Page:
On Friendship: The One Ship That’s Never Supposed to Sink

When I was eleven years old, my one goal in life was to achieve the holy grail of pre-teen girl existence: the BFF. (Or, as my favorite book series at the time called it, a “Bosom Friend.”) A little less than a year later, I met my dear friend Colee at summer camp, and we’ve stayed in touch–in spite of the usual “big” life changes which are known to break up friendships: college, moving, marriage–for over fifteen years.

Unfortunately, this kind of friendship stability isn’t usually the case with most people in the “new adult” age category.

Which brings me to my latest plot issue. When it comes to real life, you’ve got all different kinds of friends that make up your support system, your fellowship, your inner circle. You’ve got fair weather friends, party friends, dependable friends, obnoxious friends, and even that one friend you can only stand in small doses every couple of months. But rarely do you have one friend to rule them all, that all-encompassing support system / comic relief / keep you honest friend. Except in fiction.

In fiction–especially women’s fiction, chick lit, rom-com, romance, etc.–there tends to be this one stereotypical friendship that either defines or calls into question the MS’s “realness.”

– You’ve got the “quirky / weird friend,” who makes the heroine look suave and together by comparison…

"Kit" - Failure to Launch (image courtesy of imdb)
“Kit” – Failure to Launch (image courtesy of imdb)

– The “slutty, outrageous friend” who makes the heroine look demure and virginal by comparison (even if the heroine is only slightly less slutty and outrageous than the SO friend, see: “Carrie Bradshaw”)…

"Samantha" - Sex & the City (courtesy of imdb)
“Samantha” – Sex & the City (courtesy of imdb)

– The funny and/or not attractive friend (or BFUF, in dude-speak), who–let’s face it–only exists to make the MC seem hotter and more desirable, as we laugh at her hilarious antics…

"Megan" - Bridesmaids (courtesy of imdb)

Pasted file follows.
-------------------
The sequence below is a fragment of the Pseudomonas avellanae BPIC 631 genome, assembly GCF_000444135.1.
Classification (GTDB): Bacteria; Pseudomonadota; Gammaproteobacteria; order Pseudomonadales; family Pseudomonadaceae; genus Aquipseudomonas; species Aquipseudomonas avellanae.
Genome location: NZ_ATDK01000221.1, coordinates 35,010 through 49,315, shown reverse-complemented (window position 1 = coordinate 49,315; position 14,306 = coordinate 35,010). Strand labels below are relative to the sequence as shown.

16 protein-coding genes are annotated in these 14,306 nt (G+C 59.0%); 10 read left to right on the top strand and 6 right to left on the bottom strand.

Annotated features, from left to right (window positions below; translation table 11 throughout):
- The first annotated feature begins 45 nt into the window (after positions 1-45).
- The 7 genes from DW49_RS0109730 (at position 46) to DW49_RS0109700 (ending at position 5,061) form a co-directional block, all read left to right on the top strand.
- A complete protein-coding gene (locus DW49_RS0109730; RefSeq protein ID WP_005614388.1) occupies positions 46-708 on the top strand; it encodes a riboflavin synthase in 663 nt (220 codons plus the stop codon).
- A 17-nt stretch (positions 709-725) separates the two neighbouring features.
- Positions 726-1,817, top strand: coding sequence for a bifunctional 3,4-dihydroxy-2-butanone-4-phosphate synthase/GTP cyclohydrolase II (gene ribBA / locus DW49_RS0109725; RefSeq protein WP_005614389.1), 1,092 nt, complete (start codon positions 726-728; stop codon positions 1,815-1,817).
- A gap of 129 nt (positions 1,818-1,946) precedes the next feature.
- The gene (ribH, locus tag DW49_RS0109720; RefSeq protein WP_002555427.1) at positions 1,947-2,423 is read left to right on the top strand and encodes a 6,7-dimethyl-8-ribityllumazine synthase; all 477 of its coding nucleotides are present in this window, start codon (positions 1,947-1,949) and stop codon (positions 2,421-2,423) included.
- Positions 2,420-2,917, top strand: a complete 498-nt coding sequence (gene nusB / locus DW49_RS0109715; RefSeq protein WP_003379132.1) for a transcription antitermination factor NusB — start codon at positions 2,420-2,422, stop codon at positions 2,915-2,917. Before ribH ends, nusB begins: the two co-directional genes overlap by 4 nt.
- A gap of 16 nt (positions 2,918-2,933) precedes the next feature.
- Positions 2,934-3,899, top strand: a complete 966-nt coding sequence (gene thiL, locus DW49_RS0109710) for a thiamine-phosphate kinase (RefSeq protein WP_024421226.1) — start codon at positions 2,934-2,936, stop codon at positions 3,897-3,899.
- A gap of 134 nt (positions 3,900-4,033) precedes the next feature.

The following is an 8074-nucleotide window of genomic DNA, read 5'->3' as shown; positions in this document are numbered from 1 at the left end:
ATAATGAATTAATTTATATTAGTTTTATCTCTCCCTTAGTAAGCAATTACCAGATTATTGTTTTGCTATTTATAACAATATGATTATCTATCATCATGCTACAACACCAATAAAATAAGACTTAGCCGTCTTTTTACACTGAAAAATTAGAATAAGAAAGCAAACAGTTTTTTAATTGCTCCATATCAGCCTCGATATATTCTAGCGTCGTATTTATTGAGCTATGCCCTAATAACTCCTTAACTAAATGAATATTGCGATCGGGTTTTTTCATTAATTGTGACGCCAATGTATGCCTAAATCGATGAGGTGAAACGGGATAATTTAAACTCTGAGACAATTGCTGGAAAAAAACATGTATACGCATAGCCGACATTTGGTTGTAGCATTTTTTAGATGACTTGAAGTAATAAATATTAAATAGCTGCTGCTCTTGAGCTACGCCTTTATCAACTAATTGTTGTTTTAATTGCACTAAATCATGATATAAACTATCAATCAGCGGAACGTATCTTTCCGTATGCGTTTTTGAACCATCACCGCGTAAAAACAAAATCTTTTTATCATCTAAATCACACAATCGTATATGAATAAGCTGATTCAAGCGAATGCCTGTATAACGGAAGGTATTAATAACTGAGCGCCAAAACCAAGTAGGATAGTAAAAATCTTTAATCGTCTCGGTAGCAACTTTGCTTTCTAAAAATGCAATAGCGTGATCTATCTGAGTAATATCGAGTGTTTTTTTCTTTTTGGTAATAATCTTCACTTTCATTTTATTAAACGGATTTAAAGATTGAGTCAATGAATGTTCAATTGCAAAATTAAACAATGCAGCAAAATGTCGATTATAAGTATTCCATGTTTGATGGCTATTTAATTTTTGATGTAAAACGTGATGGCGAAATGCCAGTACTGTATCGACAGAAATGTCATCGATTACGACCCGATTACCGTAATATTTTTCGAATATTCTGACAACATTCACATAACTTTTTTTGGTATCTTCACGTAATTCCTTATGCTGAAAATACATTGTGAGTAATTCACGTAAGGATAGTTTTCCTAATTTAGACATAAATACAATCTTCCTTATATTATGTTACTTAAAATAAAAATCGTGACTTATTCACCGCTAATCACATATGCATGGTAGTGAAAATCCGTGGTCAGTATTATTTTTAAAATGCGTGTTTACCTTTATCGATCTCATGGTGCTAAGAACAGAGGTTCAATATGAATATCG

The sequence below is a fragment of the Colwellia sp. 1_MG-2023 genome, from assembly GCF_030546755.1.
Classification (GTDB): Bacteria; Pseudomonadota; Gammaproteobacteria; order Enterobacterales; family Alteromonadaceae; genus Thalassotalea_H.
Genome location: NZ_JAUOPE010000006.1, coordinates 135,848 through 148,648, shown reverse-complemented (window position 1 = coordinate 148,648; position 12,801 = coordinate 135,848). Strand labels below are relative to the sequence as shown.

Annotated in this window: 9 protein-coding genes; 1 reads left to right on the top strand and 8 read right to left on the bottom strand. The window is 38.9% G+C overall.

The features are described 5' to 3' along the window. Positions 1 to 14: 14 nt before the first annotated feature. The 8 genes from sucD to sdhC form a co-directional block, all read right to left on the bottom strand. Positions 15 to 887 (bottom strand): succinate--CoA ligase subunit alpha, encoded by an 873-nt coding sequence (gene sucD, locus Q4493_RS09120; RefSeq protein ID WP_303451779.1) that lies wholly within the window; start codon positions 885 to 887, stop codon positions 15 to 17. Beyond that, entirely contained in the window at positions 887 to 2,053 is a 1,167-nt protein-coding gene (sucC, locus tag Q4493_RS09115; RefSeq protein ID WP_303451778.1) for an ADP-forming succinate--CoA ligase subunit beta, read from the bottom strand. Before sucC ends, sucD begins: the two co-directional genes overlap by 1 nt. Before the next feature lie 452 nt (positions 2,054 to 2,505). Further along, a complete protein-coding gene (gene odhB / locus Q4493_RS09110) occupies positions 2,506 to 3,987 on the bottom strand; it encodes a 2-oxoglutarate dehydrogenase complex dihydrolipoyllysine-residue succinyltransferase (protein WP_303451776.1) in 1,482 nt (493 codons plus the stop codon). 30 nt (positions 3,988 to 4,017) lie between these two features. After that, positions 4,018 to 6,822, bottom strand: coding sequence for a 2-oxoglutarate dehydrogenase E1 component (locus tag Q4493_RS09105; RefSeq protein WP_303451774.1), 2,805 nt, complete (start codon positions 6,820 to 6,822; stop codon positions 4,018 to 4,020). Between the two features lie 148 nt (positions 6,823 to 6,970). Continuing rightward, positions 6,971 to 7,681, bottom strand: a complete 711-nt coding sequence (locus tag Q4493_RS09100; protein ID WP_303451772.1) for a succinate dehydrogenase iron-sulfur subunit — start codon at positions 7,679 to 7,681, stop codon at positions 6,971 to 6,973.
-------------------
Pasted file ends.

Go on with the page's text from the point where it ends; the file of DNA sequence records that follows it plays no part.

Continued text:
“Megan” – Bridesmaids (courtesy of imdb)

– And finally, the all-purpose friend. Not too weird or gross, not too sexy, but usually placed in a non-threatening monogamous relationship, in order to ensure that she doesn’t steal too much attention from the MC…

"Suze" - Confessions of a Shopaholic (courtesy of imdb)
“Suze” – Confessions of a Shopaholic (courtesy of imdb)

While I’m not trying to indict the ENTIRE institution of rom-com, or its sometimes shallow preconceived notions about long term girl-on-girl committment, I’d like to point out that none of these stereotypes are very helpful or believable off the screen. For someone who’s currently attempting to craft a loving, sister-like relationship between two fictional females, it can be tempting to fall into the trap of just labeling the BFF as “trampy, but lovable” and just moving on.

Has anyone else dealt with this problem? And if so, do you have any advice?

And/or as a reader, what are some of your pet peeves when it comes to fictional friendships?

2 thoughts on “On Friendship: The One Ship That’s Never Supposed to Sink

  1. Well, I write romance, but I have never given a female lead a BFF.

    But I’m very mean that way. =)

    If you’d like to avoid such stereotypes as listed above, why not put a spin on it? Make the BFF blind, or deaf. Make the BFF disabled. Give her some disorder like the one where they cannot grow any hair or something weird. Also consider giving her a strange vocation, like the person who euthanizes animals at the shelter, or a mortician, or a coal miner.

    Maybe instead of making the BFF a wise consultant, you can make her totally mental. Let her neurotic behavior be charming, her input WAY-off, and then somehow it turns out she was right…

    Also, what if she has the ‘trusted friend’ but instead of a BFF it is someone new to their life who quickly gained the profound trust in some unique or funny way, or some ‘destiny’ type connection.

    and since you love ellipses…

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